European stock markets trimmed losses Friday as Wall Street futures pushed higher ahead of key U.S. jobs data, though fears that Europe's debt crisis could spread and derail the global economic recovery remained acute.
In Britain, where investors were grappling with uncertain general election results, the FTSE 100 index was down 9.53 points, or 0.2 percent, at 5,251.46, while the pound oscillated wildly.
Germany's DAX fell 35.71 points, or 0.6 percent, to 5,872.55 while the CAC-40 in France was 29.32 points, or 0.8 percent, lower at 3,526.79.
All three indexes had been sharply lower earlier following big declines in Asia — Japan's benchmark Nikkei index closed 3.1 percent lower at 10,364.59 — and Thursday's dramatic slump on Wall Street, when a trading error had pushed the Dow Jones industrial average down 1,000 points at one stage.
The Dow recovered to finish "only" 347.8 points lower and further respite was expected at the open — Dow futures were up 57 points, or 0.6 percent, at 10,514 while the broader Standard & Poor's 500 futures rose 7.7 points, or 0.7 percent, at 1,130.10.
All that could change, however, if monthly payrolls miss expectations — they are released around an hour before trading starts on Wall Street.
The consensus in the markets is that the world's largest economy added a net total of 200,000 jobs in April. That would be up from 162,000 added in March, the most in three years.
Overall, investors around the world are uneasy about the prospect of trouble in the eurozone from Greece's crisis. Many economists say Greece may be insolvent in the end despite an EU-IMF bailout, and there are fears that other countries will face bond market skepticism — and higher borrowing costs that will worsen their finances in a vicious spiral. That could undermine markets and consumer confidence just as Europe crawls out of recession.
They were further rattled by the massive sell-off on Wall Street Thursday.
Though the collapse was blamed in part on a trading error and regulators said they were reviewing what had happened, the drop fed into a prevailing fear that Greece's debt crisis was spreading to Portugal and Spain and possibly further afield. Finance ministers from the Group of Seven nations will hold a teleconference later in the day to discuss the situation, Japan's finance minister Naoto Kan said.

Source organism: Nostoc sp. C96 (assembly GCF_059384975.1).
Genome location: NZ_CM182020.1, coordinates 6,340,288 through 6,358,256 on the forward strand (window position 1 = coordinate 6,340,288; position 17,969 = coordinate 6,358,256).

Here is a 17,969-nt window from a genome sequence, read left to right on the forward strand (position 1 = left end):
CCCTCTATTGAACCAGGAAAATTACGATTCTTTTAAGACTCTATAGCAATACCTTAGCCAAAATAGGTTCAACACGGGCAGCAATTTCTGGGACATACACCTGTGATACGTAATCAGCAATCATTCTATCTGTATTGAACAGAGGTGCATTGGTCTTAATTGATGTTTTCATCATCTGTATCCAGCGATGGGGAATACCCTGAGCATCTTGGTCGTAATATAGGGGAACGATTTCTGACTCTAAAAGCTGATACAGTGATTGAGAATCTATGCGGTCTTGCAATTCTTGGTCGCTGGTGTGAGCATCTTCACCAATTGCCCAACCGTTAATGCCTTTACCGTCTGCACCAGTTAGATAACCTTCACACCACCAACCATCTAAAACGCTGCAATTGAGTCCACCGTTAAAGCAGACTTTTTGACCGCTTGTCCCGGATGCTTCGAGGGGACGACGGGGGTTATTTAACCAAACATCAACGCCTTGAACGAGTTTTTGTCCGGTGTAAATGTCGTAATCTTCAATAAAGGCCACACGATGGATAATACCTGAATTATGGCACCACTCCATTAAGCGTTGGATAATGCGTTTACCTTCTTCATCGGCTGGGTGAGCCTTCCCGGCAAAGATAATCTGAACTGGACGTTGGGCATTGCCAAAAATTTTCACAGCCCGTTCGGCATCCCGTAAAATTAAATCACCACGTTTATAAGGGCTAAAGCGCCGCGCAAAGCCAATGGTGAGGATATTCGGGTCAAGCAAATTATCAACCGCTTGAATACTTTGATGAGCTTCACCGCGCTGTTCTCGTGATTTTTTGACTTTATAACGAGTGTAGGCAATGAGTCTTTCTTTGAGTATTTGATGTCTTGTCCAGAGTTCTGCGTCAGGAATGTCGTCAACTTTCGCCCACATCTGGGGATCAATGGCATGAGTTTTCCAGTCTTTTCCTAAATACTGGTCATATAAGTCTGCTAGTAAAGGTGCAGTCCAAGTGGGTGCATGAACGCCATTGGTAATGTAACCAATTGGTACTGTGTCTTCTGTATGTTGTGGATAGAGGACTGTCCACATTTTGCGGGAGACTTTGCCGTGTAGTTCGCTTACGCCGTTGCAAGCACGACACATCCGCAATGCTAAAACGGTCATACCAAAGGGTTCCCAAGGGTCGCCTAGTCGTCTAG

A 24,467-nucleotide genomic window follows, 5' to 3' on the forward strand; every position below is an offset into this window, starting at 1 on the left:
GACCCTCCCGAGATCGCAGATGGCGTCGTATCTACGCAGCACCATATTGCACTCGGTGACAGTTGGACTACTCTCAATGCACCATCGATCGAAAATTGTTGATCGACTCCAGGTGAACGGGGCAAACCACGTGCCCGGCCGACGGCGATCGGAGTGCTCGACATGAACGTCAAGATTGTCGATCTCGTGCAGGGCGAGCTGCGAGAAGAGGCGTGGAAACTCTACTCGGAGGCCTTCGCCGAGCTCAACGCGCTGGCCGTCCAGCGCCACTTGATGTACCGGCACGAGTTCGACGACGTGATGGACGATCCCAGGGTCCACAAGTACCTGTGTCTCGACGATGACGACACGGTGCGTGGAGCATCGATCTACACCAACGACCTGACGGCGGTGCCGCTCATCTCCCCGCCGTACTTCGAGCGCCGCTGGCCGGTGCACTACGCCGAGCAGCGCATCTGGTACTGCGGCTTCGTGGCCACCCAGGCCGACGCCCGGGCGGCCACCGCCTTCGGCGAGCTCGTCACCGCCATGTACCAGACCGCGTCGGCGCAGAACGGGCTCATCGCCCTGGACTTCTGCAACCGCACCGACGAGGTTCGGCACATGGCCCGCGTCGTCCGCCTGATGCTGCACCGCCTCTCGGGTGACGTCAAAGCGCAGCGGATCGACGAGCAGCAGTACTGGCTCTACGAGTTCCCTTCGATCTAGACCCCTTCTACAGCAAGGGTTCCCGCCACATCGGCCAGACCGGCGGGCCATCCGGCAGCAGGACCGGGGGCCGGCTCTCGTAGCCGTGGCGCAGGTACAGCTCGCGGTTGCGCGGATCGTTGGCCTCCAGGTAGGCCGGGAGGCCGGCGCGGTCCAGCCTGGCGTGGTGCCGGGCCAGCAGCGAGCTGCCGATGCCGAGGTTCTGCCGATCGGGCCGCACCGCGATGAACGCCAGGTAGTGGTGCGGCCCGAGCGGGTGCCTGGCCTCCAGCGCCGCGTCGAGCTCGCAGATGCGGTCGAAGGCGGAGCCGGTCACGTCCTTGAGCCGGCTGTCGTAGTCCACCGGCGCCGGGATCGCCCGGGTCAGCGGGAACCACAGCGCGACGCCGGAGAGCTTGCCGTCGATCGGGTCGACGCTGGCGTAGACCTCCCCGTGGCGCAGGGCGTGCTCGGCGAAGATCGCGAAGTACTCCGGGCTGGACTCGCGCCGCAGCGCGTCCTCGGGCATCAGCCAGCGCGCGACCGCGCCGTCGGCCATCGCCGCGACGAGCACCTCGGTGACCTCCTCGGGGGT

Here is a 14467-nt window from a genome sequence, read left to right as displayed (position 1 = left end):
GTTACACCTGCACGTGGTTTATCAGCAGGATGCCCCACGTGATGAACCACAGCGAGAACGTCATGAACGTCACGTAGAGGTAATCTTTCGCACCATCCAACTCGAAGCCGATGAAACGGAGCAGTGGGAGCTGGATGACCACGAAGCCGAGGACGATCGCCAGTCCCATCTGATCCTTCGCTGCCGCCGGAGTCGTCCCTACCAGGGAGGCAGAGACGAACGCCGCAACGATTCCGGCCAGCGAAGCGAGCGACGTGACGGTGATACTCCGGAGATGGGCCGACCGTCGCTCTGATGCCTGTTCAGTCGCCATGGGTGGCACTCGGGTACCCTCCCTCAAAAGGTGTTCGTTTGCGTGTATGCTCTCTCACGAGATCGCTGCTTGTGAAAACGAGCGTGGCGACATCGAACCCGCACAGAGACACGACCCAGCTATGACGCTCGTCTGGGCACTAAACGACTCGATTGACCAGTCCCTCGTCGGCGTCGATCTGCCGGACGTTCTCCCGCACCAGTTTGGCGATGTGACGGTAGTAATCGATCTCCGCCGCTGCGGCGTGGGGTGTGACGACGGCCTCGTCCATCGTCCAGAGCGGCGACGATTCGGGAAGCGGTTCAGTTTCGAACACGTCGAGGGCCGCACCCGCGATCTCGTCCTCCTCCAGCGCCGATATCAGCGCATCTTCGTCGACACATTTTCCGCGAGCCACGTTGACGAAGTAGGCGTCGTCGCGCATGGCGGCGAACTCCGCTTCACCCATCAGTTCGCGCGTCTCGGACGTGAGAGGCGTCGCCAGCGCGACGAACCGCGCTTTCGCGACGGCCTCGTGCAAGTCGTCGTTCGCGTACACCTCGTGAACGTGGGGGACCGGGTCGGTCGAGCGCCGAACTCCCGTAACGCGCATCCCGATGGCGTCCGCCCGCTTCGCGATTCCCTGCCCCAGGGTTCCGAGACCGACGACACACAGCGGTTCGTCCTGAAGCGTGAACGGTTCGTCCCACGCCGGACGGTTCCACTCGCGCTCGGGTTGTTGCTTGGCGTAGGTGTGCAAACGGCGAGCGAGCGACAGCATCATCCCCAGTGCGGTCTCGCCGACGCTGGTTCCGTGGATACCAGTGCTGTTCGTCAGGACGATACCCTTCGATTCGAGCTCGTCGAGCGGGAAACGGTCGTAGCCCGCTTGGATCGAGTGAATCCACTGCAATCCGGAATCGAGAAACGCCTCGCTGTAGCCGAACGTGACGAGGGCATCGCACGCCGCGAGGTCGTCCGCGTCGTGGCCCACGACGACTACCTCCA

Stock markets weren't alone in seeing massive swings — in the currency markets, the dollar was down a massive 6 yen at 88.68 yen one stage, while the euro dropped to $1.2520, its lowest level in 14 months. The retreats were reversed, though, and the dollar was trading 1.9 percent higher on the day at 92.47 yen while the euro was up 1.1 percent at $1.2773.
"Contagion has smashed risk appetite and created panic while a 'fat finger' glitch has created mayhem in equities," said Neil Mackinnon, global macro strategist at VTB Capital.
"Caution remains the watchword especially in front of the G7 conference call where markets will be wary of support/intervention action," said Mackinnon.
The scale of the current stage in the crisis was evident in the news that the Bank of Japan was offering two trillion yen ($22 billion) in short-term loans to commercial banks to boost liquidity after the dollar had tumbled.
As if all that wasn't enough, investors, particularly in London, had to grapple with the inconclusive outcome of the British general election.
With the counting of the votes coming to an end, it's clear than no party has won enough seats to control Parliament.
"The U.K. will have a coalition government irrespective of the remaining declarations and indeed the media's political focus has long since shifted to this front," said Simon Derrick, senior currency strategist at Bank of New York Mellon.
The uncertainty was most evident in the currency markets where the pound tumbled 1.8 percent to a year low of $1.4481 at one stage before recovering somewhat to be trading 0.4 percent lower on the day at $1.4693.
Across Asia, stocks were hit hard even though the government debt crisis is centered on Europe — all the main indexes ended lower with Taiwan, Indonesia, Thailand and New Zealand down sharply. China's Shanghai Composite Index closed 1.9 percent lower while Hong Kong's Hang Seng index ended around 1.1 percent down.
"Financial markets have begun to over-run policymakers' ability to implement measures to stem the crisis," said Sean Darby, a strategist with Nomura in Hong Kong. "A strong dollar and the flight to quality mean that Asian equities have also been drawn into the contagion."
Oil markets were also oscillating wildly — benchmark crude for June delivery was up 84 cents to $77.95 a barrel in electronic trading on the New York Mercantile Exchange. That modest rise follows a $2.86 slide on Thursday.
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